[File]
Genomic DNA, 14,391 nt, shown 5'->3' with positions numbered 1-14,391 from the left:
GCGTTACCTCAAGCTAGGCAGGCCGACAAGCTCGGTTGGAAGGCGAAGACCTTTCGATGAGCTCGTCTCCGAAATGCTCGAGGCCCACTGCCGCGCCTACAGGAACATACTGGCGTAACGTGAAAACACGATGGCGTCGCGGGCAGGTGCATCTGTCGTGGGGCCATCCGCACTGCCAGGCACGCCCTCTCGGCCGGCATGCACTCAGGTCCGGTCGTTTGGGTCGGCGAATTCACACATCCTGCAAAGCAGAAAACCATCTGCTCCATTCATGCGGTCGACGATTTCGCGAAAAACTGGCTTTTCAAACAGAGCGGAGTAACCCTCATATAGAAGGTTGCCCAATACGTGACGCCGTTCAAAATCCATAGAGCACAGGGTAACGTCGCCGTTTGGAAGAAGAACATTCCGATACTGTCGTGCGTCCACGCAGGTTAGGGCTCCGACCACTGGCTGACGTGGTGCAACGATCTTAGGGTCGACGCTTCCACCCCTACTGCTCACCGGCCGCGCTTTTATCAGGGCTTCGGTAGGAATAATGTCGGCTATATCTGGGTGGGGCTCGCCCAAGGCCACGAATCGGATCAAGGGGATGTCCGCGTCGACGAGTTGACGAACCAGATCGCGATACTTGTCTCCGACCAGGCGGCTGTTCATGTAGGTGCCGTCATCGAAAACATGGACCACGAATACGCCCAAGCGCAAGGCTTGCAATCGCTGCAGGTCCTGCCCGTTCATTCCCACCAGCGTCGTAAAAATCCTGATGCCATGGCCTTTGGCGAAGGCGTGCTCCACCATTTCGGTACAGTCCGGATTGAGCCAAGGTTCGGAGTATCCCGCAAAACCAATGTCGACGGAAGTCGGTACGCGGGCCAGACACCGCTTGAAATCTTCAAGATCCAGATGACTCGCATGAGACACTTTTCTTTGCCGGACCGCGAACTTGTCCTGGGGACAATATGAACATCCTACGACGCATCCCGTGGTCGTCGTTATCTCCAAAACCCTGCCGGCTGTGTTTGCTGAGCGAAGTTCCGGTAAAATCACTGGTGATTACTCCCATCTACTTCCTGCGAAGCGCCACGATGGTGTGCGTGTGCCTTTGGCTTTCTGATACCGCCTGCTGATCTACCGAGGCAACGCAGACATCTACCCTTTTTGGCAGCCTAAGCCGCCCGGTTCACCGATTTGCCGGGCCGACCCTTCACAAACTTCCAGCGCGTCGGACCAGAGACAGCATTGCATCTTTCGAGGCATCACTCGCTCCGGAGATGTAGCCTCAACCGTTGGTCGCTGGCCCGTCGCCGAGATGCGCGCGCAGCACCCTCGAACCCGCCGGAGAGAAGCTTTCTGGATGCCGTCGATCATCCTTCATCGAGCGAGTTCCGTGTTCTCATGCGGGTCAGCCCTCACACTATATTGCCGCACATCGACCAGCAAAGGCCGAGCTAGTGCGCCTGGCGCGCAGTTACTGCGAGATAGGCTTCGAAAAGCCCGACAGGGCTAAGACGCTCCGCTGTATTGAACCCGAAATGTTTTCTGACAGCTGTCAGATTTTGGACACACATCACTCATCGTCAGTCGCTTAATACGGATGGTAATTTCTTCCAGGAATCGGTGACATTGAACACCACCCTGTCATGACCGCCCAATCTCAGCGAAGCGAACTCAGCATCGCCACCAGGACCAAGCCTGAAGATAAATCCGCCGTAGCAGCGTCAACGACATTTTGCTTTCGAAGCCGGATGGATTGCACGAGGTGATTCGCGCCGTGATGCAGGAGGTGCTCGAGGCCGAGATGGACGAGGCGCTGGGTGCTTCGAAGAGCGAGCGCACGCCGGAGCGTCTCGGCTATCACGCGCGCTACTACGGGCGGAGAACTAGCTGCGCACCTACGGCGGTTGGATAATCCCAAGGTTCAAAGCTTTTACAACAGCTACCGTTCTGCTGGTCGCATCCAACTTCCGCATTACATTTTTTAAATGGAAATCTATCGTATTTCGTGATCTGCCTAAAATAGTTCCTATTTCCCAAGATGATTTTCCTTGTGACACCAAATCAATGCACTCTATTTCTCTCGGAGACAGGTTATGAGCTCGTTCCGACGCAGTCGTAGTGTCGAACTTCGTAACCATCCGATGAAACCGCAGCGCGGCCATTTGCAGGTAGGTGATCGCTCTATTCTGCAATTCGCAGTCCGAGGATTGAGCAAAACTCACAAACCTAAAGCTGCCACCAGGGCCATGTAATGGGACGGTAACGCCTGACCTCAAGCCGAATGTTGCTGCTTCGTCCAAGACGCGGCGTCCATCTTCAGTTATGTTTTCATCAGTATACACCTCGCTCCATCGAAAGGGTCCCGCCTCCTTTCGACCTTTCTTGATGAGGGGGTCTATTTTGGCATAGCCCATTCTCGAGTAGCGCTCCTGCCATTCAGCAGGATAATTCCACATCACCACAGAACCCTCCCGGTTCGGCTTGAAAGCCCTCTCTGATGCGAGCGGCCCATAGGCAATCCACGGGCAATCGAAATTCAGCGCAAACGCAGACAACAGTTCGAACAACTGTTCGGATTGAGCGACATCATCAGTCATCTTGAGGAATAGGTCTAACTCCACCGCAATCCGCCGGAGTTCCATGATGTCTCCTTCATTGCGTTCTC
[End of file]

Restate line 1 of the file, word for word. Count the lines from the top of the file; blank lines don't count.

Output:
Genomic DNA, 14,391 nt, shown 5'->3' with positions numbered 1-14,391 from the left: